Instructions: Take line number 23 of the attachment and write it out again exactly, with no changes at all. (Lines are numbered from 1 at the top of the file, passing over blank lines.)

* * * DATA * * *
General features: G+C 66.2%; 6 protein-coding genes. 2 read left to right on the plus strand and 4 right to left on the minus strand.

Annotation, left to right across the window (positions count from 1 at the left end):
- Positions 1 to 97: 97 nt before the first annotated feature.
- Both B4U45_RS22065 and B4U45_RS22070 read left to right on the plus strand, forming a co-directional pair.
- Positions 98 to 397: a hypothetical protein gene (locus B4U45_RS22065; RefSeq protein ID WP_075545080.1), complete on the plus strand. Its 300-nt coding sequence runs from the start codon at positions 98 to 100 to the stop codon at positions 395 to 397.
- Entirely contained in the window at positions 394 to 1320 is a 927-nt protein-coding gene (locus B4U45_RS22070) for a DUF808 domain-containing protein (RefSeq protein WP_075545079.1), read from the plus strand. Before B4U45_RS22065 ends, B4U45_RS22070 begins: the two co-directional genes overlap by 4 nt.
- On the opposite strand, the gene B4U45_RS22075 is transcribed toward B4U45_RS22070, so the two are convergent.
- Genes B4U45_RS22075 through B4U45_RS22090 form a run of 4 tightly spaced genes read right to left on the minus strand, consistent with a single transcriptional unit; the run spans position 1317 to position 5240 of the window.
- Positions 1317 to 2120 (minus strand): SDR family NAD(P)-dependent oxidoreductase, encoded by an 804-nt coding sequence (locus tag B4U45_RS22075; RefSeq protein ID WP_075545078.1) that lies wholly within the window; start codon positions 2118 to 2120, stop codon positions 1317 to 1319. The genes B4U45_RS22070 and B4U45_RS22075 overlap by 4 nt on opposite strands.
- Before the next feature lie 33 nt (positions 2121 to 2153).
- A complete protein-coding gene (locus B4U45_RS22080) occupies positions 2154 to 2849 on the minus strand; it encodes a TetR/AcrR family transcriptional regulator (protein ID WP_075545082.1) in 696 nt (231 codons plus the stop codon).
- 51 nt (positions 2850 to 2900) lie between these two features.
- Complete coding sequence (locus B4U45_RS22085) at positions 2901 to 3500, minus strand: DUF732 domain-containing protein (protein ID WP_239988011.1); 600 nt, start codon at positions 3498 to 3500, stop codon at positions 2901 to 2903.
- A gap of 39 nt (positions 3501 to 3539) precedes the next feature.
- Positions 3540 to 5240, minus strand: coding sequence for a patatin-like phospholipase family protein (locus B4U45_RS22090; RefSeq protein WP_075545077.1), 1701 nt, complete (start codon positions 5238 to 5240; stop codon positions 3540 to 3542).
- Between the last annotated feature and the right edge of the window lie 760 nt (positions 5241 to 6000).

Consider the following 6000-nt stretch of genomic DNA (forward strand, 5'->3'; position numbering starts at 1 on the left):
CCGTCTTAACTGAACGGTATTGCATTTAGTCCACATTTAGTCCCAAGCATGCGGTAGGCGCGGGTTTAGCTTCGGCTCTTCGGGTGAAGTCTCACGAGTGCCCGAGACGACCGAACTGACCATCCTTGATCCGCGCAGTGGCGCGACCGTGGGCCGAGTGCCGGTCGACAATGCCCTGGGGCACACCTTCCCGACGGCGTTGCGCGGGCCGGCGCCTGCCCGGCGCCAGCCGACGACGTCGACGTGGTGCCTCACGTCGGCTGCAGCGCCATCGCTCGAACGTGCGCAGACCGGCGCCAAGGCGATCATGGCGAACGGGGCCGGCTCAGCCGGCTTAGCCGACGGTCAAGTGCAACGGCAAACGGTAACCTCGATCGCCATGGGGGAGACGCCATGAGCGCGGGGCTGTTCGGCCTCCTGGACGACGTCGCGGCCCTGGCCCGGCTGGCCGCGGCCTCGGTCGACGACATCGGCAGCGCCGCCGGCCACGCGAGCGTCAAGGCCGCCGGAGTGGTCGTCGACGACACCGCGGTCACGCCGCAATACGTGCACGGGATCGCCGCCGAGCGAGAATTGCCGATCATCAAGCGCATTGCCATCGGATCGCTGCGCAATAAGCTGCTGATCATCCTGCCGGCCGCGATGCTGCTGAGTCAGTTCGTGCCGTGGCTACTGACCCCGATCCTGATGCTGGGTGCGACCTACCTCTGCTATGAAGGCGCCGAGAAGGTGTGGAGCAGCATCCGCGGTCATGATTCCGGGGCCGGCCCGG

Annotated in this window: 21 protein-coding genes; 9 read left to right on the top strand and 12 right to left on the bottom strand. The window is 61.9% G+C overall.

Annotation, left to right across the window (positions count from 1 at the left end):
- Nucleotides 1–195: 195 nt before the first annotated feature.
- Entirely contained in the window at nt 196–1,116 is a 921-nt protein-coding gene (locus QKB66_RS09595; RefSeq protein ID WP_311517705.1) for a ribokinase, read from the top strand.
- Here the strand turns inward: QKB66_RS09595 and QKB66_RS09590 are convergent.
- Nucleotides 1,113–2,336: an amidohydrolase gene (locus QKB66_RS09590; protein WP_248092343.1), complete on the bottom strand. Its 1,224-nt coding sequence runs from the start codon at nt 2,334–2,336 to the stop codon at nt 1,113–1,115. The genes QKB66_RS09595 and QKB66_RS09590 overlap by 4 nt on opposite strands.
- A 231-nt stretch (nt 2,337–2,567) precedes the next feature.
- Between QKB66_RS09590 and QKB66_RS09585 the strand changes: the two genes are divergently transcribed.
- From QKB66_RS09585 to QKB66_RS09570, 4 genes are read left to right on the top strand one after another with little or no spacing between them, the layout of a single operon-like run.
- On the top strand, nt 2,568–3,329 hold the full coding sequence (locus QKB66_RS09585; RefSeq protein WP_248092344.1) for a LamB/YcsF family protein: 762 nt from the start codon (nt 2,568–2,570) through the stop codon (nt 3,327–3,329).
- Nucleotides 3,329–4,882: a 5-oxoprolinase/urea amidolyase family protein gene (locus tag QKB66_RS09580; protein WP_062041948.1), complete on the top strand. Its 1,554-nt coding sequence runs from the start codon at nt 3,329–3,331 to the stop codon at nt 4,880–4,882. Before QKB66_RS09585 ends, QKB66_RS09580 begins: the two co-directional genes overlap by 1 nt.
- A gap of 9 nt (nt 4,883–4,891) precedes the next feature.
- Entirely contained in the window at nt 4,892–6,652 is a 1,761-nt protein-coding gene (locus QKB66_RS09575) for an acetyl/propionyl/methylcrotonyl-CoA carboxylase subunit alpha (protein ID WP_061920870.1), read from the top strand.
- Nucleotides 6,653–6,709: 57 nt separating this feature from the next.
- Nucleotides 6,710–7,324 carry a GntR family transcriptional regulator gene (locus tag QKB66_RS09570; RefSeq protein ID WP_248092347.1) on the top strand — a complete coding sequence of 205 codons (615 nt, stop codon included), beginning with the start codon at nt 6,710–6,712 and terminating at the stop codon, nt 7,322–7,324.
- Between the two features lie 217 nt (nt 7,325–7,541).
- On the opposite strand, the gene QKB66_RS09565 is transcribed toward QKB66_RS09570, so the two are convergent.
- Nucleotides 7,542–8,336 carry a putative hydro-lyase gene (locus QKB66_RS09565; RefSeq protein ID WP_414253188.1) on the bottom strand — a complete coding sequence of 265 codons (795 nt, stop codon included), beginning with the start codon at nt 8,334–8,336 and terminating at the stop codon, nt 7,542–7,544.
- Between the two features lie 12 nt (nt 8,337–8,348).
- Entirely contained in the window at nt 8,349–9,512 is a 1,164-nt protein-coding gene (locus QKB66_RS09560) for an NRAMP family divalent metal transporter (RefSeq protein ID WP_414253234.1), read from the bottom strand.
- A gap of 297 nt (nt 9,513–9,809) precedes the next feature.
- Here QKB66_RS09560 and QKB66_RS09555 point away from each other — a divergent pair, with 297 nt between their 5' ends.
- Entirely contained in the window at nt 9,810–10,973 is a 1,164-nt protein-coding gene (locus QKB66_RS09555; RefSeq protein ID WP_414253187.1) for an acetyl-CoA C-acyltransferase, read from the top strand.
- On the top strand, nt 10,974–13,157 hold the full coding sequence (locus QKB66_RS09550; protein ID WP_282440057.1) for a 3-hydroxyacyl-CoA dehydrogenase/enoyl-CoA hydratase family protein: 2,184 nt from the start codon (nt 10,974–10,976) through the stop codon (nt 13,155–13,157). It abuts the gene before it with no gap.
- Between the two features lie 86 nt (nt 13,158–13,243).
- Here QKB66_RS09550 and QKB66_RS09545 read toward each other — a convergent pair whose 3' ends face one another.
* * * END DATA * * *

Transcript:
- Here the strand turns inward: QKB66_RS09595 and QKB66_RS09590 are convergent.